MAMTG Spring Festival 2017 is fast approaching!

The Mid Atlantic Music Teachers Guild Spring Festival is fast approaching!  Here’s what you need to know if we haven’t already had this discussion!

The deadline to register is February 1, 2017.  That means all registration forms and associated fees need to be handed back to me no later than January 25.  Everything will be mailed out in one big packet by me.

Students are invited to participate in Standard Competitions (on either piano, voice or guitar), which is where all students in a given category perform the same piece and are scored based on their performance.  Students may also participate in Evaluations, which can be a really helpful learning experience for students.  Students perform a piece of their choosing (though I always suggest using the Standard piece appropriate to their level, even if they are not competing in a Standard category) for a judge who then gives them feedback – both praise and critiques.  Top scoring students in competitions have a chance to earn a trophy or medal.  All students who participate in evaluations earn a trophy.

For my more advanced piano students, there is a Sight Reading competition to try out, which is MOST exciting and a true test of musicianship.  For older students who can sing and accompany themselves on an instrument – either guitar or piano, there is the Talent Showcase.  Even if a student is interested but not ready to enter that competition, it is a great and inspiring event to watch on Saturday night.

If a student is very new – if this is their first time participating in the competition – I always suggest doing just an evaluation first.  If they are more adventurous or this is not their first time, I suggest students participate in both competition and evaluation.  Of course, you are free to participate how you see fit.

The competition is the weekend of April 1.  Most events my students would be participating in take place on the Saturday of that weekend, while the awards ceremony, which students are welcome to attend, takes place on Sunday afternoon.  The festival happens at the Hanover Marriot on Route 10 East.  In addition to the categories your child participates in, there are many other competitions to watch, competitions for different instruments, competitions focusing on different styles of music, higher level competitions that take place on Friday and Saturday night, and even an ensemble showcase that was a ton of fun to watch last year (and I expect more of the same this year!).

The festival always hosts a vendor selling cool music gifts for your budding musicians, everything from the cute – like socks and suspenders – to the very nice – like jewelry.  The hotel features a great breakfast, a cool Irish pub (with authentic decor and great food), an indoor pool and an outdoor walking trail.  If you are a family with siblings who will be participating in the competition, and even if you’re not, you may want to check out MAMTG’s packages page – where you can register for a hotel room PLUS get a discount on your festival registration.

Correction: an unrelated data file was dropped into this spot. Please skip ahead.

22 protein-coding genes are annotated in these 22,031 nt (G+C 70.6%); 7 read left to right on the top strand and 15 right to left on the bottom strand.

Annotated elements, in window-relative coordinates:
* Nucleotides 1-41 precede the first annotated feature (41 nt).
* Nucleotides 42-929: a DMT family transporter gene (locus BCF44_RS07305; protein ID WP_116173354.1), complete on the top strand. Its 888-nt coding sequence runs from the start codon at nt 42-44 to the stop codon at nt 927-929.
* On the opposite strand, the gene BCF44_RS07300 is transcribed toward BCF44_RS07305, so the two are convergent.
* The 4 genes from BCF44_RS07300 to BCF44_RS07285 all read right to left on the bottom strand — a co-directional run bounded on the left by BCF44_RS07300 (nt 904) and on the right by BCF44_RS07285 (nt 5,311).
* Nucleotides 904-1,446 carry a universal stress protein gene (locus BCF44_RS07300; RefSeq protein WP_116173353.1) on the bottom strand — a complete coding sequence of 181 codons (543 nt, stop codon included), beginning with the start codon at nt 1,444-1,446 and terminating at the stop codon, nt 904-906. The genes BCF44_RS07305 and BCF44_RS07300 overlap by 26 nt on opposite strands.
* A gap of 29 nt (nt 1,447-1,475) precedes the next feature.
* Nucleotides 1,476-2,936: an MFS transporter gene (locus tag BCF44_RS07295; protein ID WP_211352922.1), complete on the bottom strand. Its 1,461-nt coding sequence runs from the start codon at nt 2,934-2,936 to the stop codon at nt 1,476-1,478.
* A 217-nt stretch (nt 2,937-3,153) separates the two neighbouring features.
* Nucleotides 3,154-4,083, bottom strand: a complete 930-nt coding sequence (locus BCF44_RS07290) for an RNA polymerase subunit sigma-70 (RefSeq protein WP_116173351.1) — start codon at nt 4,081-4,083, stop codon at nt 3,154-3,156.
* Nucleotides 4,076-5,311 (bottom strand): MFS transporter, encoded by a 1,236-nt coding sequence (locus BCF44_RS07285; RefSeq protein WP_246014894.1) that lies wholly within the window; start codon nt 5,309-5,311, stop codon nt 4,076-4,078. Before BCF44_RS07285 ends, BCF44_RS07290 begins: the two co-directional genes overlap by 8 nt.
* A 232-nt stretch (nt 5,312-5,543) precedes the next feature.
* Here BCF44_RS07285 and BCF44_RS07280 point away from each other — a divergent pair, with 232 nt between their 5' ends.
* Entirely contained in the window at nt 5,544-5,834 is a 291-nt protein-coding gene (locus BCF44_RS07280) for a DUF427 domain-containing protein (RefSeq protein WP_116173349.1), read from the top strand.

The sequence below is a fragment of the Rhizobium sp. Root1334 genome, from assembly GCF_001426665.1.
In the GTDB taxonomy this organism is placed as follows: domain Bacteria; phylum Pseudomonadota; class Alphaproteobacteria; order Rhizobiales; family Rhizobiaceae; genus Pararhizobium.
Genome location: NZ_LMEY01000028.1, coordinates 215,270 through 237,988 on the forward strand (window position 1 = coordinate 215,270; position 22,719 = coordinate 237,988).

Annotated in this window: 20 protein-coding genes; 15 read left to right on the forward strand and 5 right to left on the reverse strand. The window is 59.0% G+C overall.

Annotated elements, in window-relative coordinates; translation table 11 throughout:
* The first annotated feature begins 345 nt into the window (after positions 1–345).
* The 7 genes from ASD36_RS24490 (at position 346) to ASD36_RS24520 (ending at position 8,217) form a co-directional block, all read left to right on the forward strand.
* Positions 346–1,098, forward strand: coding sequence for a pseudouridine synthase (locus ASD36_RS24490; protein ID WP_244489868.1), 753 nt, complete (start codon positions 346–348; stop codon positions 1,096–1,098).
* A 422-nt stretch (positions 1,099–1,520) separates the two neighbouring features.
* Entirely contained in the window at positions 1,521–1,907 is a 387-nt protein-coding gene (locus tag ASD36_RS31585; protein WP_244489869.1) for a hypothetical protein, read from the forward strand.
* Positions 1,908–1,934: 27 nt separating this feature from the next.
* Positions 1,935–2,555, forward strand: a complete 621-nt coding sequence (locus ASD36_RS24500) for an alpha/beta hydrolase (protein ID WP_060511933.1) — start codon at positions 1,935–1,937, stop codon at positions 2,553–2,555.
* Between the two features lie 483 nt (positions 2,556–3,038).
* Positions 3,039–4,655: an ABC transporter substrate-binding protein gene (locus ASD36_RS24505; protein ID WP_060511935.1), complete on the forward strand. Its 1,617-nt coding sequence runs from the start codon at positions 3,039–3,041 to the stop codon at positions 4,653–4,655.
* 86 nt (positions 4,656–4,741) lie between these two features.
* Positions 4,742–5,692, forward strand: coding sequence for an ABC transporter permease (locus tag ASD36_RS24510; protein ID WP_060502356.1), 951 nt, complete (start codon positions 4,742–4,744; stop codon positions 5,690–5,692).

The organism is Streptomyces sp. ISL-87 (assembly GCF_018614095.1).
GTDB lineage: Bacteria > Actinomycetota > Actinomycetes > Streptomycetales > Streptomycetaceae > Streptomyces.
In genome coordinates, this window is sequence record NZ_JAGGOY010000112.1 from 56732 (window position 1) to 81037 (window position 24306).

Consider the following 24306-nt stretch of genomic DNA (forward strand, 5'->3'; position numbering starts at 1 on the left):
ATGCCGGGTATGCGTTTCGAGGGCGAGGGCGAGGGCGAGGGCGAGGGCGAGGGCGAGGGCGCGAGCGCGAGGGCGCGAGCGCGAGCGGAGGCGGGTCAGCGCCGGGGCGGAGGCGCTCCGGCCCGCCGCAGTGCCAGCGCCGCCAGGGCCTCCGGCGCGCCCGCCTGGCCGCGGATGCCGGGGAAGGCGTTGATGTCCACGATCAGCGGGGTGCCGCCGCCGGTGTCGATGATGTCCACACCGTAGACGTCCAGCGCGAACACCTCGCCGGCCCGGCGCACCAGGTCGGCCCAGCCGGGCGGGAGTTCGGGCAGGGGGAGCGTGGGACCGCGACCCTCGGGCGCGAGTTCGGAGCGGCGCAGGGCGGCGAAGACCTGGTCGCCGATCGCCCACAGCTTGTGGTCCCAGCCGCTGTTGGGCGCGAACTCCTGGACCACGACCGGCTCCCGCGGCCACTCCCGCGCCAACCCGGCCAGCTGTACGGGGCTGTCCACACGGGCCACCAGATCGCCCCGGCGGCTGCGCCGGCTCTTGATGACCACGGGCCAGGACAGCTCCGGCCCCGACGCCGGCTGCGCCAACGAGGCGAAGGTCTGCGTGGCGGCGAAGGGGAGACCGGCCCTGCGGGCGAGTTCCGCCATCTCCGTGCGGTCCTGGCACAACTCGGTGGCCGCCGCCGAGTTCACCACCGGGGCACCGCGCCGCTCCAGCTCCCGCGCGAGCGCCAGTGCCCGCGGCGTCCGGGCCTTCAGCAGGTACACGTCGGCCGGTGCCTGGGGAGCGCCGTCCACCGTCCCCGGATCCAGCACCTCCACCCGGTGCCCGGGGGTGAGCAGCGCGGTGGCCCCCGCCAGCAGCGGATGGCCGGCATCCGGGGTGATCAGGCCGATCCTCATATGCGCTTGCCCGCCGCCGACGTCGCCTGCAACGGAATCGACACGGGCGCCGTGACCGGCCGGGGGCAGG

Additionally, if you’ve got a teenaged student (or an older sibling to a student) who could log some community service hours working at the competition, we can always use the help!  Specifically, we are looking for students who are 16 or older who can work as room captains or assistant room captains throughout the weekend.  A room captain takes attendance, fields questions, keeps the flow of each competition running smoothly, assists the judge if they need it, and communicates with festival staff (like myself) if a problem arises.  It’s a pretty important, yet actually pretty easy job, and it always seems like we can use an extra pair of hands on deck with something.  I wouldn’t expect a teenager to volunteer all weekend long, but if they did, they’d be able to log almost 20 hours total from Friday night to Sunday afternoon, so if they are looking to pick up volunteer hours and also have an interest in music, this would be an excellent opportunity for them. If you have a student or their sibling who is interested in volunteering, or if you yourself as a parent can give a few hours of your time that weekend, please let me know.

How does one register for the festival?  I’ll have registration forms for parents to fill out starting this week which need to be filled out and returned with payment by January 25.  Payment can be sent in either cash or check to me (make checks out to Miss Anna Lawrence, as I will be sending them one big check instead of sending along 985438723754957366 little checks).

The MAMTG Spring Festival is an amazing event that I really hope you and your child will attend.  It’s fun and exciting to prepare for a competition, a thrill to participate, and a ton of fun afterwards (once the pressure is off) to do some shopping, see some other competitions, or just hang out at the beautiful (if somewhat noisy) hotel.  I hope to see you there!  And of course, if you need more information, please check out the MAMTG website.

Beware the fog

As the big MAMTG Competition has finally arrived, I have one last thing to say to my students.

Beware of the fog.

No, not the actual kind of fog you see. The kind of fog you feel. The kind of fog that is all too often ever present, lurking just in the shadows, that only ever really seems to appear at the darkest of times.